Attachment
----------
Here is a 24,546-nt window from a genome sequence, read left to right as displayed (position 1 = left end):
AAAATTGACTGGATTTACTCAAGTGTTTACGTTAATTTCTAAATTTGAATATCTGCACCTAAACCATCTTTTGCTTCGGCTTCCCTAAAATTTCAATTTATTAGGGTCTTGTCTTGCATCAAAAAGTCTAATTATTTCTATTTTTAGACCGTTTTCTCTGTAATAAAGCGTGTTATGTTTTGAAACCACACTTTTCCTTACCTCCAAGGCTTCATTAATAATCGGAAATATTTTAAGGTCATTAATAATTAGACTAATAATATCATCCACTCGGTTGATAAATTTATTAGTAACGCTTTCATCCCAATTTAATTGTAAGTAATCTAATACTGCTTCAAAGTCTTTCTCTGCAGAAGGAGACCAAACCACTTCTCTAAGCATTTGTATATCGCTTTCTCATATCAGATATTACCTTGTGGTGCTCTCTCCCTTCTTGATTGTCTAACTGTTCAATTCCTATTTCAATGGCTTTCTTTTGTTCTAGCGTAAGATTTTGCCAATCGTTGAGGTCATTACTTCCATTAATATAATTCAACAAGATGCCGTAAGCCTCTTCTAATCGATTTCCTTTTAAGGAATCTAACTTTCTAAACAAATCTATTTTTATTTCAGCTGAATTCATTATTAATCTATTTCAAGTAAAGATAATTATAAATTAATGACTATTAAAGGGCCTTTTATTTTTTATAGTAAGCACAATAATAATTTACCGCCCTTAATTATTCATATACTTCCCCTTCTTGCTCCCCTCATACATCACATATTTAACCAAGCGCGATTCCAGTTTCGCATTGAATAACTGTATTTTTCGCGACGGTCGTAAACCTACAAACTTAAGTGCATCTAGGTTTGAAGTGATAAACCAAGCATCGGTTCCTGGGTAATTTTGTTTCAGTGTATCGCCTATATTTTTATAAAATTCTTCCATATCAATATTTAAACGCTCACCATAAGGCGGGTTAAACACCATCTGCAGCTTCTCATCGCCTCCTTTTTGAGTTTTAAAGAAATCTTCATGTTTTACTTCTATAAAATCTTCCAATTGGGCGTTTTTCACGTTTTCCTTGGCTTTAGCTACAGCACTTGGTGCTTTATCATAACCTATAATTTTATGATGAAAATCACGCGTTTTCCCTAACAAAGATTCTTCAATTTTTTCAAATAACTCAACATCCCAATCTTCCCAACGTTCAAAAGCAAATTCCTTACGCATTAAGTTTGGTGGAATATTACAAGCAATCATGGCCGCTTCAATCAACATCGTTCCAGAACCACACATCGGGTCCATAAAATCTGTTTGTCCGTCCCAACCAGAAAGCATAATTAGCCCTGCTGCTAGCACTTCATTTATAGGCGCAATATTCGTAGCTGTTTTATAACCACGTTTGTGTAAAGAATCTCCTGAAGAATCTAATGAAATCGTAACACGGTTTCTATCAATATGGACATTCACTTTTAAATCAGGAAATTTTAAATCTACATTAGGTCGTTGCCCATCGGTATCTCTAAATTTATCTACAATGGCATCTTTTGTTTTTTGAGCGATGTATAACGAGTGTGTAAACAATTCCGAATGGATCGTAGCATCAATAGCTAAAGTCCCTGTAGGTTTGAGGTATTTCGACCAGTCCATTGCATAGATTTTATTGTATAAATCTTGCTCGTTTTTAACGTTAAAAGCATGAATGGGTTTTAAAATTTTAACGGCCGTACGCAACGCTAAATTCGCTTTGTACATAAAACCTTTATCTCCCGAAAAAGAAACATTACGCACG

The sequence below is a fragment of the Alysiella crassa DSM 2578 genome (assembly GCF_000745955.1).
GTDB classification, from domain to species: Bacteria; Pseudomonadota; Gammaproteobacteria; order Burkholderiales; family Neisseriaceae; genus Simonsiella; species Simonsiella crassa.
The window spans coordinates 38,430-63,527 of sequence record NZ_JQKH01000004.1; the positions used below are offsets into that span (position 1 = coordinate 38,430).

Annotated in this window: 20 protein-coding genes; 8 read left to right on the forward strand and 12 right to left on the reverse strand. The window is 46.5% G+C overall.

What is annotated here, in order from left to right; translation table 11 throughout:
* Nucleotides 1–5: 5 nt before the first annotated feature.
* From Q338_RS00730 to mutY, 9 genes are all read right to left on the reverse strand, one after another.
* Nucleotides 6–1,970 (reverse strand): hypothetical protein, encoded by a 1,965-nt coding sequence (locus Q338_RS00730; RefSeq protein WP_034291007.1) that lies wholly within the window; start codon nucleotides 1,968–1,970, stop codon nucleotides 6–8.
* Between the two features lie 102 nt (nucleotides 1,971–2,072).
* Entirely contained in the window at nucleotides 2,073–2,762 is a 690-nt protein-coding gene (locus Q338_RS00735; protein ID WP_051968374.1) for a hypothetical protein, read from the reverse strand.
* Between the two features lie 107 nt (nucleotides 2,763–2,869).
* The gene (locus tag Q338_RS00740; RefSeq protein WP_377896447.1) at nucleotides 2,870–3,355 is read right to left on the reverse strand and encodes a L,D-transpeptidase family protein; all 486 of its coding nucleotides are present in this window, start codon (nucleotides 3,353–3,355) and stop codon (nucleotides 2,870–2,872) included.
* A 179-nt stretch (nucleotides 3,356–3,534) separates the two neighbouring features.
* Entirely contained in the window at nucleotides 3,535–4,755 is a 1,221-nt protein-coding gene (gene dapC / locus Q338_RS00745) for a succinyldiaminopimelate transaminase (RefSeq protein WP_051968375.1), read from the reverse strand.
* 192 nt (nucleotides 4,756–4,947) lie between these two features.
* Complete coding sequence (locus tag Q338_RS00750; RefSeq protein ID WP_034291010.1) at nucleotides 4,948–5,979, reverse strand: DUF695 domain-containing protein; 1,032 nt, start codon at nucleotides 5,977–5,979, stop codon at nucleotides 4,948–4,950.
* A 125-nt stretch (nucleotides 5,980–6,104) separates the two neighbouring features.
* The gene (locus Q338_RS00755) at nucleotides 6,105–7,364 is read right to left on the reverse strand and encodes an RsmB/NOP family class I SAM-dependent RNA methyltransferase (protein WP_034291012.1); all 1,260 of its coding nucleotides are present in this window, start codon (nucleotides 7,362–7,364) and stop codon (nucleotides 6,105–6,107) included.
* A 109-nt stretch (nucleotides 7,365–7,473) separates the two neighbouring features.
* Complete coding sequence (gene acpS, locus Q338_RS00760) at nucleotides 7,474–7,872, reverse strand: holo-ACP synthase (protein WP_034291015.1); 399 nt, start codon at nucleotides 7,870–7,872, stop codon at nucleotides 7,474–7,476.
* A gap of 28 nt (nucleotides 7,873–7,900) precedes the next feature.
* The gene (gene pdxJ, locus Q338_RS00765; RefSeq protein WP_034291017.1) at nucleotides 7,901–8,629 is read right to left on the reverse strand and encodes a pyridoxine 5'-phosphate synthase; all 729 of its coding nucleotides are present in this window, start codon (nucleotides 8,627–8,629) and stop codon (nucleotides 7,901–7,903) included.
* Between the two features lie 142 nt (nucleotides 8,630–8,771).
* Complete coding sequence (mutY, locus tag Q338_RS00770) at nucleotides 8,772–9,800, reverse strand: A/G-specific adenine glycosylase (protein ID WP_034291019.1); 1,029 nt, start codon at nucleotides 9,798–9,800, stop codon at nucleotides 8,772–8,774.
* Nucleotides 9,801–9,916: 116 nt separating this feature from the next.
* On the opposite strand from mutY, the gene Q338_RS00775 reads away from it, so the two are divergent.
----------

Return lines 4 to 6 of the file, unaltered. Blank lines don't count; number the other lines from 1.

GTDB classification, from domain to species: Bacteria; Pseudomonadota; Gammaproteobacteria; order Burkholderiales; family Neisseriaceae; genus Simonsiella; species Simonsiella crassa.
The window spans coordinates 38,430-63,527 of sequence record NZ_JQKH01000004.1; the positions used below are offsets into that span (position 1 = coordinate 38,430).

Annotated in this window: 20 protein-coding genes; 8 read left to right on the forward strand and 12 right to left on the reverse strand. The window is 46.5% G+C overall.